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UIL Adopts New Relay Takeoff Judging Protocol for Swimming

By Traci Neely, Assistant Athletic Director | Friday, August 19, 2011 10:45 AM

Traci Neely, Assistant Athletic Director

At the request of member schools, the UIL reviewed the relay takeoff protocol for Swimming and Diving this summer. For the past few years, the relay takeoff protocol has been a controversial topic for the coaches because the UT Swim Center, the host of the State Meet, uses the electronic timing system and touch pad equipment.

After careful consideration by the UIL staff and Swimming and Diving Sports Officials, the protocol for the utilization of relay exchange electronic equipment has been revised for the 2011-12 season.

The current National Federation of High Schools Swimming and Diving Rules Book will be utilized for reference on rule changes and state-allowed modifications. All UIL member schools are required to abide by the following adoptions:

Article I: In any UIL competition meets when resources permit, at least one relay takeoff judge should be assigned to observe the relay exchanges. In championship meets, two (2) relay takeoff judges must be assigned this responsibility.

  1. An individual relay takeoff judge should be assigned to observe no more than four (4) lanes and preferably fewer.
  2. Side takeoff judges should be positioned on the side of the pool nearest the lanes for which they have responsibility.
  3. Lane takeoff judges should be positioned facing the side judge and adjacent to starting platforms for which they have responsibility, where they will have an unrestricted view of the incoming and outgoing touches and departures.

Article II: In any UIL competition meet, when electronic relay takeoff (RTO) equipment is utilized in addition to two (2) relay takeoff judges, the determination of an early relay takeoff is as follows:

  1. It shall be a rule violation when a combination of two of the three components agree on an infraction with at least one relay takeoff judge and the electronic equipment or both judges.
  2. In cases where the RTO equipment records a negative differential of any value, only a potential violation may have occurred, which must be confirmed by at least one relay takeoff judge before a determination of an actual early takeoff can be concluded. Moreover, a positive differential recorded by the electronic equipment does not overrule an early takeoff recorded by both judges.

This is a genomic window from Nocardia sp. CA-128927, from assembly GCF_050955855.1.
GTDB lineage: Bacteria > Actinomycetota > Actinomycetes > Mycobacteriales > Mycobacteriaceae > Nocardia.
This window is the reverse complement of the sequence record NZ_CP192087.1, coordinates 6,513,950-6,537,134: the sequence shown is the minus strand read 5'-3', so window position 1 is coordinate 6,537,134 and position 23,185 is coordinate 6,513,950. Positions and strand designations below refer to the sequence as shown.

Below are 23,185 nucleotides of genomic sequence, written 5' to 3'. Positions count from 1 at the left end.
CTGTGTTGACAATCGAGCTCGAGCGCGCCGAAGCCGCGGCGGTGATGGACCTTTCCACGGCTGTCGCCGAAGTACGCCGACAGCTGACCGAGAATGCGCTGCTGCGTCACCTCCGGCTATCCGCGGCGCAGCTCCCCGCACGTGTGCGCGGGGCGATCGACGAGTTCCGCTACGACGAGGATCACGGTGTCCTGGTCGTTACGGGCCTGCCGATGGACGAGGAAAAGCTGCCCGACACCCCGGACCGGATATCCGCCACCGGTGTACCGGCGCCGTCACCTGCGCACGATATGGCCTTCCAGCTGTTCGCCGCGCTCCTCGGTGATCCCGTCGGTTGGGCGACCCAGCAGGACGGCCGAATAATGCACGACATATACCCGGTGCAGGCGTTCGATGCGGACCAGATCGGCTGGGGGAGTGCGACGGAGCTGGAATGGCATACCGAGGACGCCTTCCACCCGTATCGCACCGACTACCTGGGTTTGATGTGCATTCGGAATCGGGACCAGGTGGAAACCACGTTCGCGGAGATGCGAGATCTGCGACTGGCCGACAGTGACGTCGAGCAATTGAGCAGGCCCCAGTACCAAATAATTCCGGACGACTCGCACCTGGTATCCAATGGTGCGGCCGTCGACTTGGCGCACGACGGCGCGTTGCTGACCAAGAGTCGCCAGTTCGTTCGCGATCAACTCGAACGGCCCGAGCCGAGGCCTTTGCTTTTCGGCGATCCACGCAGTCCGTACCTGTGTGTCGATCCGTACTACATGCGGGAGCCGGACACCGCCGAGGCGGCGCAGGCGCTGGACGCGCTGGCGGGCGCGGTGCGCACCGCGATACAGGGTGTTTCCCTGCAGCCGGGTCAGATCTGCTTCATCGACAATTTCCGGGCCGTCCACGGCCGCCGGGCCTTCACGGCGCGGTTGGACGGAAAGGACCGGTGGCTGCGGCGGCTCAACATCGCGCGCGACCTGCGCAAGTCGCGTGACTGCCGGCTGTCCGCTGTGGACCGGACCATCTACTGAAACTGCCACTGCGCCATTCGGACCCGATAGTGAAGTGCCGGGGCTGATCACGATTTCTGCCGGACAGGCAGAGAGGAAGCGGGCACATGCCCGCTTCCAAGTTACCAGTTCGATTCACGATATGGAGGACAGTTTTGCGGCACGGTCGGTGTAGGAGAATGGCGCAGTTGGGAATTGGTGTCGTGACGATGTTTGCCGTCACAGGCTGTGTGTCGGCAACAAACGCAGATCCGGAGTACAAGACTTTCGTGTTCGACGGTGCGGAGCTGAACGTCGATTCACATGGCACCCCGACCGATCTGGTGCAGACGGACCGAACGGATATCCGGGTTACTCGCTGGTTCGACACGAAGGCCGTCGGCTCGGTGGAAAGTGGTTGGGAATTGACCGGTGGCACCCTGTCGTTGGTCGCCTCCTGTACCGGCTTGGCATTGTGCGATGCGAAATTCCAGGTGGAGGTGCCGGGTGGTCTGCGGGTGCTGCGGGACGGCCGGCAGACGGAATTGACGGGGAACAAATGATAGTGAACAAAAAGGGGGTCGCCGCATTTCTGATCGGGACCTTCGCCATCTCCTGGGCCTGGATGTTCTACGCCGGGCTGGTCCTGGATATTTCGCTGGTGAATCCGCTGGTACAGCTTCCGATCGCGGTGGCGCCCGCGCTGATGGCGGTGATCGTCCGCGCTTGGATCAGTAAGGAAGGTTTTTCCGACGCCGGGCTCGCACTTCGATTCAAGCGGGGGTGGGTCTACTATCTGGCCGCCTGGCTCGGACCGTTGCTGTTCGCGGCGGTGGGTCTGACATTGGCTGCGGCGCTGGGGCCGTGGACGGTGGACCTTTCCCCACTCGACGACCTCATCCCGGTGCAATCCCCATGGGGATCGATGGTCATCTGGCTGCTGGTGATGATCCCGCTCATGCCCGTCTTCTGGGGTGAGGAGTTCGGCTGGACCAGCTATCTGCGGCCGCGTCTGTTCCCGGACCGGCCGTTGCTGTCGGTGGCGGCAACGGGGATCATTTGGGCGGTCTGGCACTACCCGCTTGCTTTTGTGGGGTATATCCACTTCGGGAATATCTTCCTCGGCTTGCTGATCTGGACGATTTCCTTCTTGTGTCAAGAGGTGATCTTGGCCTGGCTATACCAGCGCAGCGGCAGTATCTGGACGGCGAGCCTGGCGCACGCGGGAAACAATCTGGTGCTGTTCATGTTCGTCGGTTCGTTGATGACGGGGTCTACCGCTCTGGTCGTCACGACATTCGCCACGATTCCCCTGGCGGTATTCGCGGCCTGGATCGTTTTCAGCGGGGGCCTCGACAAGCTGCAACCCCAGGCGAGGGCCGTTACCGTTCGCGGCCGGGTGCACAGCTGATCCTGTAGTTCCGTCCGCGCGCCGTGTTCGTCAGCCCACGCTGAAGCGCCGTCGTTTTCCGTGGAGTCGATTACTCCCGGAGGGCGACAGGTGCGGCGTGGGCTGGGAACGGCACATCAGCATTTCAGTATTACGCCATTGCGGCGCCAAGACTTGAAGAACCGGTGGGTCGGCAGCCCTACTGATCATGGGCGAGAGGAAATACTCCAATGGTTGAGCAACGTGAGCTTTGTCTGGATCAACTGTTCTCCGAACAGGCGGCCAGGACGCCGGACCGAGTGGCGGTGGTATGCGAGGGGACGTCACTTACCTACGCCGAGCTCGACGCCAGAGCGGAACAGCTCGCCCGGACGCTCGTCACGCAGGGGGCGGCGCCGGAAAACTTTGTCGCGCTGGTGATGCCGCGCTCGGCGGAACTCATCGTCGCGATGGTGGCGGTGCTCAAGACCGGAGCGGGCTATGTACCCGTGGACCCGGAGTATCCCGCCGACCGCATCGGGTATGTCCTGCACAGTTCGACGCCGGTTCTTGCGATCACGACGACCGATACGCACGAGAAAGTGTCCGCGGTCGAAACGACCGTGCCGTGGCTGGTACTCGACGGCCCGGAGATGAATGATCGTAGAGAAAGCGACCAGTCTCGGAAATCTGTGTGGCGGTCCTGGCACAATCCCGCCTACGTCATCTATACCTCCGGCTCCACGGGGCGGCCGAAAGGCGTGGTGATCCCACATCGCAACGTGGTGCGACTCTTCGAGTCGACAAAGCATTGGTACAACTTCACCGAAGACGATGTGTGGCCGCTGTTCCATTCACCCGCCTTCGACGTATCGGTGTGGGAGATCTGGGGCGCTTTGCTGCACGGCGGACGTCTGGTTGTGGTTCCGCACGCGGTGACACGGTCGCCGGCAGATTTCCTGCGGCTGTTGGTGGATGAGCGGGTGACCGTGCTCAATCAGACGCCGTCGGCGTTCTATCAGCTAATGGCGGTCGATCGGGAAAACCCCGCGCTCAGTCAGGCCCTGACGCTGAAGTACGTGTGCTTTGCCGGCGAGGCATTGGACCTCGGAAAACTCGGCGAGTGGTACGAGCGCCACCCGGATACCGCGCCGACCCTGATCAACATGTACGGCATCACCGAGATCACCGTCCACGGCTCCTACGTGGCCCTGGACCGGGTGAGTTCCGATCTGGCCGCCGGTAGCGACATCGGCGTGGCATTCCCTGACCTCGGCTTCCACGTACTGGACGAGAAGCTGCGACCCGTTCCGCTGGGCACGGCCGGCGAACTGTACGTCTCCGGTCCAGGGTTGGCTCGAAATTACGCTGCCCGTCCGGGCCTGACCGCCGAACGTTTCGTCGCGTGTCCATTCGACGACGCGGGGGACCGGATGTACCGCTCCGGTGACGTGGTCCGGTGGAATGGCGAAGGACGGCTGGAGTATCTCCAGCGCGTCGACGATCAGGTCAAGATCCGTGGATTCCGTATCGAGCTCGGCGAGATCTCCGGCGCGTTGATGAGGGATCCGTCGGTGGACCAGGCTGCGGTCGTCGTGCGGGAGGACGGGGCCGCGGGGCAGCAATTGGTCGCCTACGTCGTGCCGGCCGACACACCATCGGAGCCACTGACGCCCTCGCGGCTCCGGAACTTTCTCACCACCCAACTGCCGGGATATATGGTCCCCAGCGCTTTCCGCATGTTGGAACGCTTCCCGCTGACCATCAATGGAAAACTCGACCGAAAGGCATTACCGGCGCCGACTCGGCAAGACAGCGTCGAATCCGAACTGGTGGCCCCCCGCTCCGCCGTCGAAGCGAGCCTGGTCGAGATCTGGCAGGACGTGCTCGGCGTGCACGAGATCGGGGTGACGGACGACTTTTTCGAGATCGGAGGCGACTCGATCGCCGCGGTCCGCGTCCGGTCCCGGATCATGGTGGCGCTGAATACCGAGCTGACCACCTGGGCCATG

Texas has the second highest number of participating schools in the Swimming and Diving competition, behind California. The sport continues to grow as athletes become involved in the competitive setting of the sport at an earlier age. 

In 2009, we reported 14,206 participants in swimming and diving. While don’t have final numbers for 2010, we expect those numbers to be larger and we anticipate even more growth for the 2011-2012 season. Currently, we have 234 reporting schools for the 4A girls programs, 236 for 4A boys, as well as 226 schools for 5A girls and 225 for 5A boys. 

Good competition eventually generates great competition and that is exactly what we are witnessing in high school swimming and diving. Texas boasts eight swimming and diving regions. Those eight regions create an intense challenge for swimmers and divers to qualify for the state meet.

With tougher competition comes faster swim times and higher diving scores. One of the reasons for this tougher competition could be attributed to a large population of talented swimming and diving coaches, but the credit really belongs to the fact that good competition has driven coaches to improve their coaching and training strategies. As we prepare for the 2011-12 season, we hope these new rules will clarify and improve the competition.